HORRY COUNTY, SC (WMBF) - "In God We Trust." They're just four simple words that mean a whole lot to one South Carolina representative.
Rep. Alan Clemmons, District 107 - Horry County, wants to see the national motto displayed in every school lobby in the state.
Although school officials are not banned by law, many don't display the phrase in their buildings. Clemmons wants to require them to.
"It is a proper reflection of what America is, and how America has come about to be the great nation that it is today," Clemmons said. "It's appropriate for our children to be reminded daily as they walk into the school that ["In God We Trust"] is the motto of the United States of America."
The words can be found in many public buildings and on the cash you carry every day. However, Clemmons wants the phrase to be even more visible.
Several people working in schools in our area seem to agree.
Lucy Parsons, the Chair of the Marlboro County Schools Board of Education, spoke independently on the matter, not on behalf of the school board.
"I believe very strongly that this country started on Judeo-Christian principles and beliefs," Parsons said over the phone. "I think that more than any time in my whole life, I believe, we need to cling to those Judeo-Christian principles very hard."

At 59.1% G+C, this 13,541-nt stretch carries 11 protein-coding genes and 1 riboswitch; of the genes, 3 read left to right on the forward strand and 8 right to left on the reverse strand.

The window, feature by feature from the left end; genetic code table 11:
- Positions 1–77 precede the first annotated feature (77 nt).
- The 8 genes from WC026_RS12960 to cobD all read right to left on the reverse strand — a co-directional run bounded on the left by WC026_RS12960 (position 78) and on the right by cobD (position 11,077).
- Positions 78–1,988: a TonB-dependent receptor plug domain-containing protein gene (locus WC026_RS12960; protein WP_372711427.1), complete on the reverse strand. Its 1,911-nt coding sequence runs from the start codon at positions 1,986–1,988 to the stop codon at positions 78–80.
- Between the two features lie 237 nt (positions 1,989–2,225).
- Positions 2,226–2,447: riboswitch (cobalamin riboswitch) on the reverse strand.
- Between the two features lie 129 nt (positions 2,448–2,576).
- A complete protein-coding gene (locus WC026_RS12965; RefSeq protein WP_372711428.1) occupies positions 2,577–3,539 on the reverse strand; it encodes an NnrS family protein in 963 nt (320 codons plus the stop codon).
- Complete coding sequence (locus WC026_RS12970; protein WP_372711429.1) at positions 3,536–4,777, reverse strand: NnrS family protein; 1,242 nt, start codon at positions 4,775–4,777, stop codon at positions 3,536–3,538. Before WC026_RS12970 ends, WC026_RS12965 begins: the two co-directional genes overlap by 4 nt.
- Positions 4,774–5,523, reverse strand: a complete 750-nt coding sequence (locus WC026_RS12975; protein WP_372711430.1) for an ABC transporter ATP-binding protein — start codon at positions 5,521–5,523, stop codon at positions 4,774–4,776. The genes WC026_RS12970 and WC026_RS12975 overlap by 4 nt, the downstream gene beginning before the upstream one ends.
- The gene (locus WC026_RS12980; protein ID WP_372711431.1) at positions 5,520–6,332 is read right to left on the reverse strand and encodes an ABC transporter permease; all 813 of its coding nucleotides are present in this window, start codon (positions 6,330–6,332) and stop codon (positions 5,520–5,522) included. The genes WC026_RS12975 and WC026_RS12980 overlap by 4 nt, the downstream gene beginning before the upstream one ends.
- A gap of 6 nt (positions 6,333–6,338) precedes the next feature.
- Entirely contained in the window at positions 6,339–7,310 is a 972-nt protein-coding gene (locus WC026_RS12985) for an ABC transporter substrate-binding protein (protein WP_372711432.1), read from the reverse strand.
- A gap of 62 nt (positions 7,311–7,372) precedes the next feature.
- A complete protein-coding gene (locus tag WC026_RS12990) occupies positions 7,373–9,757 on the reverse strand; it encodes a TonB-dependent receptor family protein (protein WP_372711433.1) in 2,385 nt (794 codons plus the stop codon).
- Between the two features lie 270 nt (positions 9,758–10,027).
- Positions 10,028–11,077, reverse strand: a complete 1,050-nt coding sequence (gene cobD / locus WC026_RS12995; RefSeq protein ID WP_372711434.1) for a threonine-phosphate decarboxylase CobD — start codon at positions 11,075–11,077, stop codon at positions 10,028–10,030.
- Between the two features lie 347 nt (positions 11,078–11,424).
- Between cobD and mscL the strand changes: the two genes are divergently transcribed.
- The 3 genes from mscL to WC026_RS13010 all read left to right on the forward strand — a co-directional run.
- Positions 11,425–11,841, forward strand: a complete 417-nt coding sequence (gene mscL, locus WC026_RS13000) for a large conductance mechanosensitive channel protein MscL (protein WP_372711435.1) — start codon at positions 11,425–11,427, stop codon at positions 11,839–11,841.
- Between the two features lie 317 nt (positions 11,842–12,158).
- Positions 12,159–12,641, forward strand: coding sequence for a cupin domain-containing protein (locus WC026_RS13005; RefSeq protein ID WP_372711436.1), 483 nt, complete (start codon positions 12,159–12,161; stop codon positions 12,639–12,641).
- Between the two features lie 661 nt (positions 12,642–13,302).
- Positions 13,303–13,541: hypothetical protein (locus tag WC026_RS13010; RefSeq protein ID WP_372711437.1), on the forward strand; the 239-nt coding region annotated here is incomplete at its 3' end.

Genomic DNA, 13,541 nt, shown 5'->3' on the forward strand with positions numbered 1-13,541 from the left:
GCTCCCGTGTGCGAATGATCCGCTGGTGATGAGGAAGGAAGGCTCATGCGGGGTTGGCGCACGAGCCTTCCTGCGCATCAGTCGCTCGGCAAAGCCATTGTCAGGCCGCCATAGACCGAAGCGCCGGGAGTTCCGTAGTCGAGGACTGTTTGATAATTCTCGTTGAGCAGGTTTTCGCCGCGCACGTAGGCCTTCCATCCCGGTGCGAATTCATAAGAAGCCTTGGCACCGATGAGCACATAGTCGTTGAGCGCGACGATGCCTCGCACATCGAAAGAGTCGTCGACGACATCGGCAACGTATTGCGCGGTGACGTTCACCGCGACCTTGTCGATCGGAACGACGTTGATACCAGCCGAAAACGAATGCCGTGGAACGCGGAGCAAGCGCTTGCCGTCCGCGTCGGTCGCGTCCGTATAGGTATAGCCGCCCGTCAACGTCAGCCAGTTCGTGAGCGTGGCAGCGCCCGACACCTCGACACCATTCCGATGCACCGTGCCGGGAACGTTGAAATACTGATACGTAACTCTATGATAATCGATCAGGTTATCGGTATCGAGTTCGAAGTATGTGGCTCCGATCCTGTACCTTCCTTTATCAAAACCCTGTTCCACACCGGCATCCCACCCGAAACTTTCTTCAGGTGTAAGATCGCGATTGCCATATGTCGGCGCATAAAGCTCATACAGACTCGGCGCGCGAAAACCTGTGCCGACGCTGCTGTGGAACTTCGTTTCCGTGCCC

The Superintendent of Dillon County School District Four had a similar message.
"I don't think anything to do with God and country is wrong dealing with schools," Dr. Ray Rogers said.
But in many states, even here in South Carolina, the American Civil Liberties Union has fought against the use of the motto in public.
In an article from USA Today posted in 2014 concerning Greenville County's installation of a plaque inscribed with the words "In God We Trust," the Executive Director of the ACLU of South Carolina responded.
Victoria Middleton was quoted saying,"Especially in a courthouse or council chambers, people should not be made to feel like outsiders in their own community because they don't share the dominant religious view."
WMBF News reached out independently to national and state representatives of ACLU on the specific legislation Clemmons is sponsoring, but we have not heard back at this time.
Clemmons said those views are baseless though.
"We're not suggesting to parents how they should raise their children, in what church or in any church at all," Clemmons said. "But they need to have an understanding, I believe, that belief in God played a significant role in founding of this nation."
Clemmons' bill is currently stalled in the Statehouse over concerns that it might invite a lawsuit.